Pathetic Australian public school leaves kids wearing blankets

WHILE most schools insist on ties and blazers, Greensborough College's new uniform policy is likely to be somewhat more unusual - blankets will be allowed to be worn in class. The school council will vote today to amend temporarily the uniform policy and allow students to bring blankets to school due to occupational health and safety concerns.

"The school is responsible for the well-being of children and this is the only way we can see we can meet their needs," said school council president Glen Martin.

Greensborough College's power supply is so inadequate, the electricity has cut out four times this winter, leaving students shivering in classrooms without heating. "It is always on bitter cold mornings … if the power goes out even the gas heaters don't work," principal John Conway said.

Year 9 student Nick Goldsmith said students were already allowed to wear beanies and scarves in class - provided they were in the school's colours of navy blue and white.

"Last Thursday the year 12s were doing a GAT [general achievement test] and the power went out," Nick said. "It does get pretty cold."

Conditions at Greensborough College, which was promised a $20 million upgrade by the previous government, are so Dickensian a corridor floor collapsed last year, trapping bags under the building. "The building has been sinking into the ground for over 40 years - the stumps are rotten," Mr Conway said.

An audit found the school needed a 400-amp power supply rather than the existing 300-amp supply. However, this would cost $187,000 and the Education Department told Greensborough College it would have to fork out for a quarter of the cost. "I've written a submission to the department, saying I can't pay that," Mr Conway said.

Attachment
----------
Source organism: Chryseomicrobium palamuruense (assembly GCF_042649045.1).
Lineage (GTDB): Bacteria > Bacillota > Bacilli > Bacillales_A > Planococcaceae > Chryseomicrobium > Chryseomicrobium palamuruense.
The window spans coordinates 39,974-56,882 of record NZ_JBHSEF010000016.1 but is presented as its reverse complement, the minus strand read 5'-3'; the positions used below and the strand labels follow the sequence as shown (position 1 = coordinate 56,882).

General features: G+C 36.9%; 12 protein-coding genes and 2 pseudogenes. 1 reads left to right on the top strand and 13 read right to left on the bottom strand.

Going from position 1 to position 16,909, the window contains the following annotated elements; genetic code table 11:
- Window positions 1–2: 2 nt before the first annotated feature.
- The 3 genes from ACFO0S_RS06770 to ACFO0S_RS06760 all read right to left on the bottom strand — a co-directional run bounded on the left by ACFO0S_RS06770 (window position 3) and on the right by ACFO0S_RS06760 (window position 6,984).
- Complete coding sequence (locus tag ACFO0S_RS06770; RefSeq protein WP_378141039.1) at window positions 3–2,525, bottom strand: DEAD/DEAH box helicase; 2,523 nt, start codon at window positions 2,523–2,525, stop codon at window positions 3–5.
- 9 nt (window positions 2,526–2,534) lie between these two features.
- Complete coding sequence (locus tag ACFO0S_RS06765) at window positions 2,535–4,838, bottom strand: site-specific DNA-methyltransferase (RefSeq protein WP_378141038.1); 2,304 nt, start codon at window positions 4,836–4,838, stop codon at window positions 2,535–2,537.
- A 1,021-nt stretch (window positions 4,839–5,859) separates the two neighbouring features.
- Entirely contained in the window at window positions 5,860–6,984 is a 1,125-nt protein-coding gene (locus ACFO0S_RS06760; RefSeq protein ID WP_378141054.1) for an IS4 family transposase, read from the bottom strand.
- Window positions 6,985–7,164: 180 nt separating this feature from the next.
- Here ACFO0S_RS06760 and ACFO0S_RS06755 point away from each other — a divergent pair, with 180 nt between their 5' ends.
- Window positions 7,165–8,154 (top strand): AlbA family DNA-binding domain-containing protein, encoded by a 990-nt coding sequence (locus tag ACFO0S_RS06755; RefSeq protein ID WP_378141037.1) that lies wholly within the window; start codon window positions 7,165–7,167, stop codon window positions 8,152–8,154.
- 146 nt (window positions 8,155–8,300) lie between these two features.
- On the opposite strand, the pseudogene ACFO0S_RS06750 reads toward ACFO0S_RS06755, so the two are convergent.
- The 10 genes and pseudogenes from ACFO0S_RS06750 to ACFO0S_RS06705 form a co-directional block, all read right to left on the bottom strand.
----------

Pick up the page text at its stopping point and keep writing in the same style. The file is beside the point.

He said Greensborough College's enrolments had jumped from 355 to 986 in the past 10 years, and the school had to spend all its cash reserves on things like new lockers just to cope with the influx of students. "We had to spend locally raised funds on facilities development, including building a new kitchen," he said.

Mr Martin said parents were frustrated the Baillieu government had not committed funding to the school and hoped the blanket uniform policy would highlight the deprivation. "The government is spending nothing in the northern suburbs on education - we are the forgotten suburbs," he said.

Local Labor MP Colin Brooks said students at Greensborough College should not be punished because of the way their parents voted. "It's time that the Premier stopped dithering and intervened in this embarrassing saga," he said.

Education Minister Martin Dixon said the education department was working with the school to help overcome its power supply and facilities issues. "The department has provided more than $80,000 for internal electrical works at the school and is also currently undertaking an energy audit of the school site," Mr Dixon said.